Hemsworth does his best with the thinly written Agent H, a washed up hotshot who has lost his groove but not his cocky attitude, and Thompson is engaging in the potentially intriguing but underdeveloped role of newcomer Agent M, who has spent her life trying to unravel the mystery of aliens and Men in Black after a life-changing childhood encounter. But there's no hook to the relationship, no central difference or conflict to make the sparks fly. Once or twice there's a mild hint that the filmmakers see potential for a romantic relationship between them, but that's left largely unexplored. It's a shame that potentially strong duo is left here with not enough to work with to create a memorable character dynamic. And the supporting cast, which also includes Liam Neeson as London MiB boss/H's mentor Hight T, is given even less to do. The fundamental  problem here in that this was a star driven franchise to begin with, and the premise dictates that it must be. In order to become one of the Men in Black, a person surrenders their identity and connections to the outside world. In the original trilogy. Smith and Jones played off of their big big screen personas, and the half the fun of it was in seeing Sam Gerard and The Fresh Prince as partners fighting aliens. Here. Hemsworth and Thompson are being asked to consciously play against type lest we be distracted by thinking of them as Thor and Valkyrie. Thompson at least gets to be Molly, an woman who becomes obsessed with aliens ever since she had a close encounter as a child and spends her life seeking out the MiB. But Hemsworth is basically being asked to just play "Not Thor", with little else to define the character. This franchise has always been about stars rather actors, and we're simply not in a movie star era anymore.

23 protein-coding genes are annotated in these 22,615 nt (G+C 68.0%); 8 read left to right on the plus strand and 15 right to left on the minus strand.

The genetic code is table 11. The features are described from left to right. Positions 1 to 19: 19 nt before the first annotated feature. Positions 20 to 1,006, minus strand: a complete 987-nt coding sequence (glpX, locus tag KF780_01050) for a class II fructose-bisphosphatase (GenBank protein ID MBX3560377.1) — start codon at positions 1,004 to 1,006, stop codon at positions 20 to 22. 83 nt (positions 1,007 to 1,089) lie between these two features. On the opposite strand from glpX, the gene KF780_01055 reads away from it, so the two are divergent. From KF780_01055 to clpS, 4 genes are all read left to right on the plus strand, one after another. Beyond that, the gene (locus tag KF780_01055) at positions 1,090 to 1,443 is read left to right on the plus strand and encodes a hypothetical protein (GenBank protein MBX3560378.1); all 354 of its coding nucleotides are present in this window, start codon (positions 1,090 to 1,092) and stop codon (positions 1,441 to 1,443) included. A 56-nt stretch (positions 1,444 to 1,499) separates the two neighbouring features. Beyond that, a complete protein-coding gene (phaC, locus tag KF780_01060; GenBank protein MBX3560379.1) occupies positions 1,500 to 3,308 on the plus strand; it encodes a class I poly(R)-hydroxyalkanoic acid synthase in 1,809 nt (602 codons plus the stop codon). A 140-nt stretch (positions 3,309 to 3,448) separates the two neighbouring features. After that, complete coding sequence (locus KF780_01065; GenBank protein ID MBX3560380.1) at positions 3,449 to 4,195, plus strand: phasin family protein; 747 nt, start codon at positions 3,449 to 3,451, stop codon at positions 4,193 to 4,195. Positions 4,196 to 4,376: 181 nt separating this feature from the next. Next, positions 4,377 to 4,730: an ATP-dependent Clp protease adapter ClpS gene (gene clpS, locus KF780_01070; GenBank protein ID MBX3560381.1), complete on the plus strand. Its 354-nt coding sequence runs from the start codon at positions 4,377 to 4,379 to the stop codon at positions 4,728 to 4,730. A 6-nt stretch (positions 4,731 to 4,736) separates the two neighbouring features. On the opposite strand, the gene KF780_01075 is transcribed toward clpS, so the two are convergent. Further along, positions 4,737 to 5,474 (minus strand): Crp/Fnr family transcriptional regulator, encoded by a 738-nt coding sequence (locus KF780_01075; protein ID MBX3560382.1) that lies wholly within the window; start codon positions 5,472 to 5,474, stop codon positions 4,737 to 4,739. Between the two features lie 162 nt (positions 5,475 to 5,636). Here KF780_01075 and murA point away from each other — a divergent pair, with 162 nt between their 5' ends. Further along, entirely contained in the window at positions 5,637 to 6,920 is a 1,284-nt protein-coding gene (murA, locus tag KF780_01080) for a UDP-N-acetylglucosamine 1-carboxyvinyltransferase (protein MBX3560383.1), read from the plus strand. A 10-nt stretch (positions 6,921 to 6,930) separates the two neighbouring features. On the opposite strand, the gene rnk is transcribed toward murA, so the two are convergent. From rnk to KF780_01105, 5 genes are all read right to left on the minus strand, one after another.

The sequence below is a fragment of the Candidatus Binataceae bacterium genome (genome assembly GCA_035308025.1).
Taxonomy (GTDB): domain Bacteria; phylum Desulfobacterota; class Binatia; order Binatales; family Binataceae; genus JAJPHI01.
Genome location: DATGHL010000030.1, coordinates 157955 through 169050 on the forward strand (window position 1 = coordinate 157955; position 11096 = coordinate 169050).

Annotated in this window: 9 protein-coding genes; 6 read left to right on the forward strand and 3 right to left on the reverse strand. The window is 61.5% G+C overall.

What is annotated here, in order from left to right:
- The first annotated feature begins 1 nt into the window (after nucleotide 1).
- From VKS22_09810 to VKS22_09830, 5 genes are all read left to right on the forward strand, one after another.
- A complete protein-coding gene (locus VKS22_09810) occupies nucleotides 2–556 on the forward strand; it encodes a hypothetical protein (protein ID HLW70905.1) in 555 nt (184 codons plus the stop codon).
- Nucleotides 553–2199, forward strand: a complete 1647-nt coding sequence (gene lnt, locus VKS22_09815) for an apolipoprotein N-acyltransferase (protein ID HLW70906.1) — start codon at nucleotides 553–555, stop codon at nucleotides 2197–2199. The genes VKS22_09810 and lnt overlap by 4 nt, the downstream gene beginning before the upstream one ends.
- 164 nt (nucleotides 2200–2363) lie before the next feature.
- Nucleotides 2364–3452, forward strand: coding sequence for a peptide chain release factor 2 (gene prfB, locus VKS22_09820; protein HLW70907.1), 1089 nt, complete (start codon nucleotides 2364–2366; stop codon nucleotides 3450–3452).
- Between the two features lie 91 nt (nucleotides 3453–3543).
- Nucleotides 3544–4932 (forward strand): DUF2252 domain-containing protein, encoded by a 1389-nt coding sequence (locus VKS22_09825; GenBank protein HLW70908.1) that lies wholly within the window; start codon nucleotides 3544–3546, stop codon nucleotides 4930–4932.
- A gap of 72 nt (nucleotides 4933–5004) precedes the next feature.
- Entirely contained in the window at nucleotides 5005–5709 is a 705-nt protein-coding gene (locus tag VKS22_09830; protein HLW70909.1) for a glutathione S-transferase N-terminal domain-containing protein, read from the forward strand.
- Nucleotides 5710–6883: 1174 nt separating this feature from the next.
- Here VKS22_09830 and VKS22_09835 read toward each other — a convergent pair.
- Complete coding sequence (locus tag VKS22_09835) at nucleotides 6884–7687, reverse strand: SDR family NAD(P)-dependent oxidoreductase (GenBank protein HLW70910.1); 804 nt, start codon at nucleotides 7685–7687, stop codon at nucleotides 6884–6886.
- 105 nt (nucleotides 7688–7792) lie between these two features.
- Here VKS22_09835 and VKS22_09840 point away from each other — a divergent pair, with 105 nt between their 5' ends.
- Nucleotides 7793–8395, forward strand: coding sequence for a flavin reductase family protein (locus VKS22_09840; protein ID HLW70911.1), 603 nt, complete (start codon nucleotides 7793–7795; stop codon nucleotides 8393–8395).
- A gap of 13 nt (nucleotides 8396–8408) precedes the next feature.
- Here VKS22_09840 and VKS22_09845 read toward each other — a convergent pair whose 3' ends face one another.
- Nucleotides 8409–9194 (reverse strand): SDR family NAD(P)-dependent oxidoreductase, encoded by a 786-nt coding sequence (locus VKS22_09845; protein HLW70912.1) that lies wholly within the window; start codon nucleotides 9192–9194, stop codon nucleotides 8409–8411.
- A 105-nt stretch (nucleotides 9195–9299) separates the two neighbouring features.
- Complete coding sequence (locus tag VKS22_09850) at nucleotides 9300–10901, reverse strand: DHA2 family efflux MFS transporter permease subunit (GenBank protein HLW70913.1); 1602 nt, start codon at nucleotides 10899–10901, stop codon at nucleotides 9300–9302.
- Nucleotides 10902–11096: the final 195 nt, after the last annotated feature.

The one standout in the cast is comic Kumail Nanjiani, who voices a small alien creature called a Pawn, and who we suspect riffed a lot of his own dialogue because he has literally every funny line in the movie. As soon as Nanjiani's character appears the film's entertainment value is increased, but sadly not by enough to make this more than an okay way to kill an evening.

Men in Black International is by no means a disaster. Gray keeps things moving along at a nice pace, the cast is likable even in underwritten roles, and the world of the franchise is still a fun place to visit. But with the almost exception of a rocket cycle chase that doesn't follow through on its promise, the film fails to deliver memorable set pieces, and the lack of big laughs in what is first and foremost a comic franchise is a big problem. We suspect that Men in Black International will join titles like The Bourne Legacy on the list of soft reboots that failed to invigorate the franchise in a new direction, and Chris Hemsworth will have to keep looking for a non-MCU hit.

For more MiB check out our other article - J.J. Abrams Is An Alien! Well in MiB: International Anyway.